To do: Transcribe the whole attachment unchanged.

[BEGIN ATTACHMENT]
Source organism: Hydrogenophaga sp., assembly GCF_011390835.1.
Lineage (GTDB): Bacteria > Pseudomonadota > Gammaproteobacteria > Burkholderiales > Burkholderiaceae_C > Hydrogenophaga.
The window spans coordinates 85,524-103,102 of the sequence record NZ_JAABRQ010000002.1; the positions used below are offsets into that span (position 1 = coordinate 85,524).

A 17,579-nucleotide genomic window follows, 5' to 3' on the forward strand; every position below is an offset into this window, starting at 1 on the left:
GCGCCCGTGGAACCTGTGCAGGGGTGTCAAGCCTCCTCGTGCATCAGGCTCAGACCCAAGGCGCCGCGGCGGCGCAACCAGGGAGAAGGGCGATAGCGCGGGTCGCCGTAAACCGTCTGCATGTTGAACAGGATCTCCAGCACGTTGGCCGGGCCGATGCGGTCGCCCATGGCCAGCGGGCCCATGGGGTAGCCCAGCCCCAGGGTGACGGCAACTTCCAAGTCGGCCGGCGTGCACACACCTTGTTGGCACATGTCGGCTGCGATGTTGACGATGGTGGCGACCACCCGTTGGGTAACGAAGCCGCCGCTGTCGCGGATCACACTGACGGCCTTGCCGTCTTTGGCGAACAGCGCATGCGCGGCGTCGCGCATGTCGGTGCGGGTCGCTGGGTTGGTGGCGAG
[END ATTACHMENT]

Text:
Source organism: Hydrogenophaga sp., assembly GCF_011390835.1.
Lineage (GTDB): Bacteria > Pseudomonadota > Gammaproteobacteria > Burkholderiales > Burkholderiaceae_C > Hydrogenophaga.
The window spans coordinates 85,524-103,102 of the sequence record NZ_JAABRQ010000002.1; the positions used below are offsets into that span (position 1 = coordinate 85,524).

A 17,579-nucleotide genomic window follows, 5' to 3' on the forward strand; every position below is an offset into this window, starting at 1 on the left:
GCGCCCGTGGAACCTGTGCAGGGGTGTCAAGCCTCCTCGTGCATCAGGCTCAGACCCAAGGCGCCGCGGCGGCGCAACCAGGGAGAAGGGCGATAGCGCGGGTCGCCGTAAACCGTCTGCATGTTGAACAGGATCTCCAGCACGTTGGCCGGGCCGATGCGGTCGCCCATGGCCAGCGGGCCCATGGGGTAGCCCAGCCCCAGGGTGACGGCAACTTCCAAGTCGGCCGGCGTGCACACACCTTGTTGGCACATGTCGGCTGCGATGTTGACGATGGTGGCGACCACCCGTTGGGTAACGAAGCCGCCGCTGTCGCGGATCACACTGACGGCCTTGCCGTCTTTGGCGAACAGCGCATGCGCGGCGTCGCGCATGTCGGTGCGGGTCGCTGGGTTGGTGGCGAG